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Sinead O’Connor’s family ‘devastated’ after singer dies

todayAugust 11, 2023 3

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Sinead O’Connor’s family ‘devastated’ after singer dies

Irish singer Sinead O’Connor has died aged 56, her family has confirmed.

She was best known for her 1990 song Nothing Compares 2 U – the track made her a global star, partly due to its iconic video.

A family statement said: “It is with great sadness that we announce the passing of our beloved Sinead.

“Her family and friends are devastated and have requested privacy at this very difficult time.”

No cause of death was given.

Irish Prime Minister Leo Varadkar tweeted: “Her music was loved around the world and her talent was unmatched and beyond compare.”

Singer Alison Moyet tweeted she had a “voice that cracked stone”, while ex-Stone Roses star Ian Brown said working with her was “a highlight of my musical life”.

Fellow singer Bryan Adams posted a picture of O’Connor and said he “loved” working and chatting with her.

Irish UFC star Conor McGregor also shared images and said Ireland had “lost an iconic voice and one of our absolute finest”.

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O’Connor was known for her outspoken views on subjects such as religion, war and feminism.

She infamously tore up a photo of Pope John Paul II on Saturday Night Live in 1992 to protest against abuse in the Catholic Church.

O’Connor converted to Islam in 2018 and changed her name to Shuhada Sadaqat, but still performed under her old name.

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The singer cancelled gigs in 2021 after announcing she was entering a one-year programme for trauma and addiction.

The following year her 17-year-old son Shane took his own life.

O’Connor referenced his death in an emotional tweet last week in which she said she was “lost” without him.

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She posted a row of crying emojis alongside a photo of the pair and said she had been “living as [an] undead night creature since [his death]”.

“He was the love of my life, the lamp of my soul. We were one soul in two halves,” she wrote.

Singer-songwriter Sinead O'Connor performs on stage at Vogue Theatre on February 01, 2020 in Vancouver, Canada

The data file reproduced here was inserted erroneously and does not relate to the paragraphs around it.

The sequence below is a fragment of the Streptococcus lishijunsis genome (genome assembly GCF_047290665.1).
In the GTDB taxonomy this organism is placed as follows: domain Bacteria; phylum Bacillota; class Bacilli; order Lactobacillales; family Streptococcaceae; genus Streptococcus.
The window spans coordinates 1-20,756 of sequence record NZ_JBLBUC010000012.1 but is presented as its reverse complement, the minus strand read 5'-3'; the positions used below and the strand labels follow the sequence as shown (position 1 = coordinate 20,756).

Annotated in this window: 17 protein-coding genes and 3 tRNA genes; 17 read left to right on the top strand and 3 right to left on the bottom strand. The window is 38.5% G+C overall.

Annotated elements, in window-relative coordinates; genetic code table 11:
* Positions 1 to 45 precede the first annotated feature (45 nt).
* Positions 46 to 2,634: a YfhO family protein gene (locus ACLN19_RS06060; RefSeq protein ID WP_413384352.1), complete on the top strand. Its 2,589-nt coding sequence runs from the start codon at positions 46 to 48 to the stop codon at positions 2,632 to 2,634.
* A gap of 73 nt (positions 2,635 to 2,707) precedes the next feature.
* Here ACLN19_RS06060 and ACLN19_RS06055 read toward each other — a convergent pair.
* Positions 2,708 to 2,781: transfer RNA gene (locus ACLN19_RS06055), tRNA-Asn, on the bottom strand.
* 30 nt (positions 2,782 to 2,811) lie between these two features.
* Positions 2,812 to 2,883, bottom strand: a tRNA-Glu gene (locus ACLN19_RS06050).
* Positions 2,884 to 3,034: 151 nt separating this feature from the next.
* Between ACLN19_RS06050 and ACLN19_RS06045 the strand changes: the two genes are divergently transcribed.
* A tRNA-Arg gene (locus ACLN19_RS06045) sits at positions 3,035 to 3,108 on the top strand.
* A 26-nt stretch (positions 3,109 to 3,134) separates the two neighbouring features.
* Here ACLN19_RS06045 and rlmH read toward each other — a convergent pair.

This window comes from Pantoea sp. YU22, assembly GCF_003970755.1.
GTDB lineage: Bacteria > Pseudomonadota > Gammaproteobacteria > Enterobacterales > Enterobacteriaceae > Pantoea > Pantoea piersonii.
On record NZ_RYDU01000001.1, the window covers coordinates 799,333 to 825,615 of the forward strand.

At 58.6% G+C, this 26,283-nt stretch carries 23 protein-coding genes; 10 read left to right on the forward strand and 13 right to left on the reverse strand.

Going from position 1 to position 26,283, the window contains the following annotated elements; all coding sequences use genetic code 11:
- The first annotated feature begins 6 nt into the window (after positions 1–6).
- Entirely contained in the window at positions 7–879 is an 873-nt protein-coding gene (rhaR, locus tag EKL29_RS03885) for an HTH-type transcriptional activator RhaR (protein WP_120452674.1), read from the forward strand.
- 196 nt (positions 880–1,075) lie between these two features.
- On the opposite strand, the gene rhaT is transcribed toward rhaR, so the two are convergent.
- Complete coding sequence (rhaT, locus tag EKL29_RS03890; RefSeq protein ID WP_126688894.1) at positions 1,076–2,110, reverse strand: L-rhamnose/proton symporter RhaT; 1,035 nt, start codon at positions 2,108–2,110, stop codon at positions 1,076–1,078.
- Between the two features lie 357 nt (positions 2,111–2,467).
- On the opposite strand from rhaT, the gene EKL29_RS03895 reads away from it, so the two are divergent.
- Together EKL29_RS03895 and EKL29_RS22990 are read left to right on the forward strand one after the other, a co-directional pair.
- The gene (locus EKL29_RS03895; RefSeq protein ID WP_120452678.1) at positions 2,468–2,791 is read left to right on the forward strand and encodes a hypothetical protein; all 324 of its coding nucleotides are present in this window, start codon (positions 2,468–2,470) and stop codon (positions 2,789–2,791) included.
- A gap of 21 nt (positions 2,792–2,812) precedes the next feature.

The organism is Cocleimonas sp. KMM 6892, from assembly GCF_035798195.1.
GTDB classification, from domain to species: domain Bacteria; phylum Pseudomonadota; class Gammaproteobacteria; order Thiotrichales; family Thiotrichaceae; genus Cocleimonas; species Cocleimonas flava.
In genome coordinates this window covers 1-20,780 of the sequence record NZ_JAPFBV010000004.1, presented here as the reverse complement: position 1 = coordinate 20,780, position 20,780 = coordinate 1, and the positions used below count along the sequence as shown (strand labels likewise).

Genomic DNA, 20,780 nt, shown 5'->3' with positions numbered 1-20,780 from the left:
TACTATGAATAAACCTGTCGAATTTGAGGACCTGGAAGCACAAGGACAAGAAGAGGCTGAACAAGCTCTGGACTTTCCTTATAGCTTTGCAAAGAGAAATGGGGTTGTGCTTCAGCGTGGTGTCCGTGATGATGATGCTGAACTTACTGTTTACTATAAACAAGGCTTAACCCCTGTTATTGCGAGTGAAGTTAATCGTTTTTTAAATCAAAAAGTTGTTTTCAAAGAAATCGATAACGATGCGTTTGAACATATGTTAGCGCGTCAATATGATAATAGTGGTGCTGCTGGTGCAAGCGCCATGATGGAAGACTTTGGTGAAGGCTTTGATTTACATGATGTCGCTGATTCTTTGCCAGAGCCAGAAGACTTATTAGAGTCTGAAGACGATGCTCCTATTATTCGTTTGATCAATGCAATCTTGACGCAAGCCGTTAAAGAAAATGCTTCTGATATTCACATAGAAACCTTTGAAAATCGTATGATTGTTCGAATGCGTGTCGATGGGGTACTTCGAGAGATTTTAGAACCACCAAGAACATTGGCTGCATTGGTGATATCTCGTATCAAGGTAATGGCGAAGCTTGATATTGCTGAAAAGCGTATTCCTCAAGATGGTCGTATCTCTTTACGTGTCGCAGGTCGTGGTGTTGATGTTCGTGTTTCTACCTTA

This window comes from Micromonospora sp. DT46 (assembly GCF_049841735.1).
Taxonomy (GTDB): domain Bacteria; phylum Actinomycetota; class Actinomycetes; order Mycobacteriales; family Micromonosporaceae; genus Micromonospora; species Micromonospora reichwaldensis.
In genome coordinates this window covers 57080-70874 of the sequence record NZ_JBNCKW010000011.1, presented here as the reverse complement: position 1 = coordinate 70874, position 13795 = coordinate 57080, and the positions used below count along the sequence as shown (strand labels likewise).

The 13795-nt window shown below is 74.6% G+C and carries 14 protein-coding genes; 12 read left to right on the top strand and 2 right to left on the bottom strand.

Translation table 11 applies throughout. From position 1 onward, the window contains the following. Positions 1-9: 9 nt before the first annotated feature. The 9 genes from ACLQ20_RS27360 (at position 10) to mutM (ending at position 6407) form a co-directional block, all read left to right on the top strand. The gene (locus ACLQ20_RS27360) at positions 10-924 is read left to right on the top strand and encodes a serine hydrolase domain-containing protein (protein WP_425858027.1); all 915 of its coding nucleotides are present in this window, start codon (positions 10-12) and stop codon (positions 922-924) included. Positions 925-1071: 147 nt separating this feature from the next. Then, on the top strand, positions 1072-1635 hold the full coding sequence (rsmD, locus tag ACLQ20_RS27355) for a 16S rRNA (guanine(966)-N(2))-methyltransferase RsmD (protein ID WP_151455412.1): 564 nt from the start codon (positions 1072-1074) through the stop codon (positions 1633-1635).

Image:
O’Connor on stage in Vancouver in 2020

Read more:
Obituary: O’Connor was unapologetic and impossible to ignore
Tributes paid to Irish star

The singer recorded 10 studio albums, was nominated for eight Grammys and in 1991 won for best alternative musical performance for I Do Not Want What I Haven’t Got.

But she never topped the huge success of her single Nothing Compares 2 U – originally written by Prince.

The intense close-up of the singer – and her tear during the video – is instantly recognisable to a generation of fans.

She once said she had shaved her head in response to music bosses pressuring her to be conventionally glamorous.

Sinead O’Connor was ridiculed – but time proved her right


David Blevins - Senior Ireland correspondent

David Blevins

Senior Ireland correspondent

@skydavidblevins

Sinead O’Connor was speaking truth to power long before speaking truth to power was a thing.

In 1990, when she shot to global stardom with her mesmerising version of Nothing Compares 2 U, the Catholic Church still held sway in Ireland.

“Catholic Ireland” was a place where contraception, divorce, homosexual activity and abortion had all been illegal.

For a woman to shave her head and raise it above the parapet to challenge the powerful institutions of church and state was unthinkable.

Who could forget her tearing a picture of Pope John Paul II in half during an appearance on Saturday Night Live in America?

She was ridiculed in the wake of it and faced calls for her music to be banned but her decision to stage a protest against clerical abuse proved prophetic.

Struggling with her own mental health, it was easy for the powerful to write her off as a loose cannon, but time proved her right and justified her brave stance.

In a statement expressing his condolences, Ireland’s president Michael D Higgins spoke of the “authenticity” of her music and that brutal honesty sums up her life.

She spent most of it openly searching for peace and her legion of fans across the world will hope she has now found it.

O’Connor began playing on the streets of Dublin using a guitar given to her by a nun and released her debut album The Lion and the Cobra in 1987.

Her last album, I’m Not Bossy, I’m The Boss, came out in 2014.

“Everyone wants a pop star, see?” she wrote in her memoir two years ago. “But I am a protest singer. I just had stuff to get off my chest. I had no desire for fame.”

She was married four times – the final one ending after 16 days in 2011 – and she had four children.

Written by: Newsroom

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